In late November, an Amazon employee named Karim Ahmad-Reed was dropping off a package at a house in Wilmington, Delaware, when he saw that the homeowner had left out crackers, cookies, and soda for delivery people. Ahmad-Reed, who had forgotten his lunch that day, exclaimed, “This is sweet!” and proceeded to dance as he left. What he didn’t know at the time was that Ring doorbell was recording his small celebration on the porch. The resulting video went viral on social media platforms last week, racking up millions of views.
As smart doorbells find their way onto an increasing number of front doors across the country, videos of delivery people, trick-or-treaters, sanitation workers, and other innocent visitors have been going viral. Though the results are often charming, it seems in many cases that the people caught on camera don’t realize they’re being recorded. Ahmad-Reed reportedly only found out that the Ring captured his dance when his supervisor told him that the video was online.
It’s time for a new social norm: If you own a doorbell that has an embedded camera, you should notify visitors that they’re being recorded. Ideally, you would also seek their consent before posting a video that includes them. But to a certain extent, that’s out of your hands: By agreeing to its terms of service, users give Ring the right to distribute and create ads from any footage shared to its Neighbor safety app or elsewhere.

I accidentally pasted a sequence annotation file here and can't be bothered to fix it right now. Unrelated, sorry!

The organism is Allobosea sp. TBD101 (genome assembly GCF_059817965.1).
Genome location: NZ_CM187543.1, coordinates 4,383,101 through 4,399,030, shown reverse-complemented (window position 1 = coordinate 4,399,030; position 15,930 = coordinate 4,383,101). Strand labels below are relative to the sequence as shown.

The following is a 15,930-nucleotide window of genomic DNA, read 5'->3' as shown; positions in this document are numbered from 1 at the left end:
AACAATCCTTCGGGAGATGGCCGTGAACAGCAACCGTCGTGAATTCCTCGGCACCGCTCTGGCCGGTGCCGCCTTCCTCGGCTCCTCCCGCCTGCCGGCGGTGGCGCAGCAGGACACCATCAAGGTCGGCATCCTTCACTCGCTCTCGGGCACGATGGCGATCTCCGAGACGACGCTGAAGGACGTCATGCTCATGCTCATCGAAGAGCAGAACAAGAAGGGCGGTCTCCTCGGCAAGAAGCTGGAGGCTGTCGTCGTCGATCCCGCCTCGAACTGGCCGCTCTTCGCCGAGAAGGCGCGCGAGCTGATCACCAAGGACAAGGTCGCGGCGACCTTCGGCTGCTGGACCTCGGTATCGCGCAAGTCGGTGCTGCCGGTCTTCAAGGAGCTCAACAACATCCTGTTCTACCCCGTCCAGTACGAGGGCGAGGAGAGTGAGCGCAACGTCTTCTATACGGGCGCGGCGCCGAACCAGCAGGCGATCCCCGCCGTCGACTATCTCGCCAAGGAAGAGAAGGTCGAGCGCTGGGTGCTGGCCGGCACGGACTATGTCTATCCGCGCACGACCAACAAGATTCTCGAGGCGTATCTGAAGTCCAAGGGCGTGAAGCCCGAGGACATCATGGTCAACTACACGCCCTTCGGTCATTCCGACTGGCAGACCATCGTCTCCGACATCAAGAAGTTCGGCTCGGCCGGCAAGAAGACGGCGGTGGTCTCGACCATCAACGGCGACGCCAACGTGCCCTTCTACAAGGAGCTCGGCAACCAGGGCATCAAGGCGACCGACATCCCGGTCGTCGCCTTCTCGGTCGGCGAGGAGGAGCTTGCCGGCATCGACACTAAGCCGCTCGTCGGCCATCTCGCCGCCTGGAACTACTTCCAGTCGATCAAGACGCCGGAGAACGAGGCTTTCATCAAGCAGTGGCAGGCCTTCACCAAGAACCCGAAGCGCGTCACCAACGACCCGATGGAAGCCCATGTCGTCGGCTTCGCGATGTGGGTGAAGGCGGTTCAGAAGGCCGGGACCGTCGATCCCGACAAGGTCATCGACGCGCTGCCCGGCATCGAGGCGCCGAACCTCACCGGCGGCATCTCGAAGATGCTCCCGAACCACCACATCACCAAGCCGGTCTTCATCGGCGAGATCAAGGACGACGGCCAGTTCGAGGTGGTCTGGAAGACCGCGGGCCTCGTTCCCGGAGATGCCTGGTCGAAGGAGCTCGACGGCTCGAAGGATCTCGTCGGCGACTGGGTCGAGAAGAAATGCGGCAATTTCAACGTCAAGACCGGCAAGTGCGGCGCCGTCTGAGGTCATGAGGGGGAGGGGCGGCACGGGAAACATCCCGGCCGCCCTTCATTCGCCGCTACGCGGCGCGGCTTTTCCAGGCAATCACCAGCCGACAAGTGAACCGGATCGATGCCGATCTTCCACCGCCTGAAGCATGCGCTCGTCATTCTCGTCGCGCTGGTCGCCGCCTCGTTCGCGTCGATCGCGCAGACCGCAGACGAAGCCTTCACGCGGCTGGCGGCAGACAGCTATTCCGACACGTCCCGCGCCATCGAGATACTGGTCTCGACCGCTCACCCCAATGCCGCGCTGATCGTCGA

Advanced notification could also be helpful in warding off package pirates and other nefarious actors, in the same way that “Smile, you’re on camera” signs deter shoplifting and ADT Security yard signs discourage break-ins.
Ring devices do come with stickers for doors and windows to help smart doorbell owners be forthright about their home surveillance set-ups. “We encourage customers to ensure their Ring device is visible, so guests know they are being captured on video,” a spokesperson from the company told Slate. But those can be easy to miss. If you’d like something a bit more stylish and eye-catching, Slate’s web designer Holly Allen has created a series of signs to inform friends and thieves alike that they’re on camera.
Here are links where you can download each sign:
Sign 1: www.scribd.com/document/439537009/Doorbell-Sign-1
Sign 2: www.scribd.com/document/439536833/Doorbell-Sign-2
Sign 3: www.scribd.com/document/439537152/Doorbell-Sign-3
Sign 4: www.scribd.com/document/439537293/Doorbell-Sign-4
Sign 5: www.scribd.com/document/439537398/Doorbell-Sign-5
Sign 6: www.scribd.com/document/439537512/Doorbell-Sign-6